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NT$ to fall as exports cool: HSBC, ABN Amro

TAIPEI, Taiwan -- The Taiwan dollar is likely to weaken by the end of the year as overseas sales cool, according to HSBC Holdings Plc. and ABN Amro Bank NV.

The currency in July had its biggest monthly loss against the dollar since January 2007, sliding 0.8 percent, as the government reported the slowest growth in export orders in a year and overseas investors sold more shares than they bought for a second straight month. The government predicts economic growth this year will be the slowest since 2005.

"Taiwan is still a very export-oriented economy and with export growth looking to slow down, it will start impacting the Taiwan dollar," said Perry Kojodjojo, a Hong Kong-based currency strategist at HSBC.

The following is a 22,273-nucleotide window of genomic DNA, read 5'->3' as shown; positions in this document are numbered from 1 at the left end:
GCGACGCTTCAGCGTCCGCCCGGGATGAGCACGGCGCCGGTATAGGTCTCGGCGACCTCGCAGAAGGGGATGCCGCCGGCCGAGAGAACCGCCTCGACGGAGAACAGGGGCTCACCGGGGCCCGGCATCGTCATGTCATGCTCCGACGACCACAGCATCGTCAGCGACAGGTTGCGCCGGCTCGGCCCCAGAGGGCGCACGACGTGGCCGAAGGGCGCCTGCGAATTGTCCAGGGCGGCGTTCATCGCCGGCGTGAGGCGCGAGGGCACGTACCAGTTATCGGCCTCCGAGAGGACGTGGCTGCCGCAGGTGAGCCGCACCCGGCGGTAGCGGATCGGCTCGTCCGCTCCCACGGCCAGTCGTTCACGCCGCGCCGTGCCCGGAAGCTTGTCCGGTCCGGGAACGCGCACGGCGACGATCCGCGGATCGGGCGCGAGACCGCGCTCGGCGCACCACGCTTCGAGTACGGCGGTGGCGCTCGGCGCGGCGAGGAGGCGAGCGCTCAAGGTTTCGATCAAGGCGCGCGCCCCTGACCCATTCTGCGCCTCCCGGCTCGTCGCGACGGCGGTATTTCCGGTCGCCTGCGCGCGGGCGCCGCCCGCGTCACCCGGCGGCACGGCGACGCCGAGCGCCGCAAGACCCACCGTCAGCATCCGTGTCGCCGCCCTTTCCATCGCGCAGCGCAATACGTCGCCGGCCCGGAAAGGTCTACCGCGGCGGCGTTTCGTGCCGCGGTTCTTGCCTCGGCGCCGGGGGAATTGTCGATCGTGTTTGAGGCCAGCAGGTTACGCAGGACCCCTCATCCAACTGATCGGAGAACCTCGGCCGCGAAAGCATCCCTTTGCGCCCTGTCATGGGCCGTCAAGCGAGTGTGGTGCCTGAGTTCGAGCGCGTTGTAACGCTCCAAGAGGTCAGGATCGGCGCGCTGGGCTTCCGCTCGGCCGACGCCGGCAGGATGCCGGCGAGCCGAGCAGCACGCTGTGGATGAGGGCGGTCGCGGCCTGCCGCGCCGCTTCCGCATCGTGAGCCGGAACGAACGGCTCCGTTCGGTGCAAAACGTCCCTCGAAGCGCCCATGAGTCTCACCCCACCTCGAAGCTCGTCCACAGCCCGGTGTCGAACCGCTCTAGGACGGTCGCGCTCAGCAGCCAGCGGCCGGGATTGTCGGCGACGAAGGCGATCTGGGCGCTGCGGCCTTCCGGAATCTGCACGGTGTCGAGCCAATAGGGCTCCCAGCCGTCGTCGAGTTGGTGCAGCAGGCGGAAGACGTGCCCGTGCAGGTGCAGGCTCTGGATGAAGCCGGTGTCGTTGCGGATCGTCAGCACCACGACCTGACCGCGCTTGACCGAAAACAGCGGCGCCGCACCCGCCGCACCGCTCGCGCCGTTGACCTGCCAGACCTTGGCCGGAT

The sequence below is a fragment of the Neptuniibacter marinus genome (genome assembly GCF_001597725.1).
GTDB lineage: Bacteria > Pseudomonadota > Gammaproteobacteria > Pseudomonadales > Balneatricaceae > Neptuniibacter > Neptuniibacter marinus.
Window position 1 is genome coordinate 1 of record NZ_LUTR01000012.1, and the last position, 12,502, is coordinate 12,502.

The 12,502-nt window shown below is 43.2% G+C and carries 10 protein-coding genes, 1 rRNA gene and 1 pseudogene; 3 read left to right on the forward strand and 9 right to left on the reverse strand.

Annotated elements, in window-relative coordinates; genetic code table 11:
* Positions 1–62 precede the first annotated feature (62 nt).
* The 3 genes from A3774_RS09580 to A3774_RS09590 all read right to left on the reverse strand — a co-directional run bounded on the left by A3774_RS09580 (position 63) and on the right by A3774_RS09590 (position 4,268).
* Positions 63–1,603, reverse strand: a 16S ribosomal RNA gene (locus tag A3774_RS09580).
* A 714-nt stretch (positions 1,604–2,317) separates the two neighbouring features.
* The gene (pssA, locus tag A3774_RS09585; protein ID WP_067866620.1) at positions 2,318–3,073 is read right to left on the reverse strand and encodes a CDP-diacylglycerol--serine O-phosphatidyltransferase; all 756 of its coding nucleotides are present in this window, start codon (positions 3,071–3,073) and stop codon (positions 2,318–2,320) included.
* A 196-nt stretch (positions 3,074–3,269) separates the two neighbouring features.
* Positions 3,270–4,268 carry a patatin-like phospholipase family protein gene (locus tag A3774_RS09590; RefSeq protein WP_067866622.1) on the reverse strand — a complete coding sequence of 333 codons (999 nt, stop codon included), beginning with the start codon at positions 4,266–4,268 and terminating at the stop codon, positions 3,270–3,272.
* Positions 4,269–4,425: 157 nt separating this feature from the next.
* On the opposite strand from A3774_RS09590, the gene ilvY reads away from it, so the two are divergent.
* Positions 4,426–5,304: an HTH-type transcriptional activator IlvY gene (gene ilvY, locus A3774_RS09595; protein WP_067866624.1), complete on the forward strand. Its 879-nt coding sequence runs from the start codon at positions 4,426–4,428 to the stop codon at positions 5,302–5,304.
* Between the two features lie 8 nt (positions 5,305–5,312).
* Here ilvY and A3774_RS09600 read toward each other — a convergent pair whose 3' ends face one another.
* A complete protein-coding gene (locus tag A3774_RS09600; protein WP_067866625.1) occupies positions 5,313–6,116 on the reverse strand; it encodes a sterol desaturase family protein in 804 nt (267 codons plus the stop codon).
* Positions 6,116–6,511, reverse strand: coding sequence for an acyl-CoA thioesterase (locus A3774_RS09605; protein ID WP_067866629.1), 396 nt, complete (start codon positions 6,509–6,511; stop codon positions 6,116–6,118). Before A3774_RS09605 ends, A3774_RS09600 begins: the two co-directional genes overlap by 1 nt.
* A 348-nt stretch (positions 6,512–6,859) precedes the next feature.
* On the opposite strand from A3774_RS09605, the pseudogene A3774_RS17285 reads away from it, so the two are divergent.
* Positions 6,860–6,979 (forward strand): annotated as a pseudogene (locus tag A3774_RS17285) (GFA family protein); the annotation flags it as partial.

The island's currency registered another decline yesterday, a fifth straight decline, to NT$30.67 per dollar. The benchmark TAIEX index declined for a third day, losing 0.4 percent. Kojodjojo predicts the island's currency will weaken to NT$31 per dollar by the end of the year.

Taiwan's export growth slowed to 17.1 percent in July from 21.3 percent the previous month, according to the median estimate of economists surveyed by Bloomberg News. The government is due to report the figures on Aug. 7. Export orders, indicative of shipments in one to three months, rose 9.3 percent from a year earlier in June after climbing 14.5 percent in May.

"The risk of an export slowdown in Taiwan has heightened," Irene Cheung, a Singapore based strategist at ABN Amro, wrote in a July 30 report. She predicted the Taiwan dollar would reach NT$31.5 to NT$32 per dollar by the end of 2008.

Exports account for about half of Taiwan's economy, which expanded 6.06 percent from a year earlier in the first quarter of this year after 6.5 percent growth in the previous three months, official figures show. Gross domestic product may climb 4.78 percent this year, after increasing 5.72 percent in 2007, the statistics bureau forecast in May.

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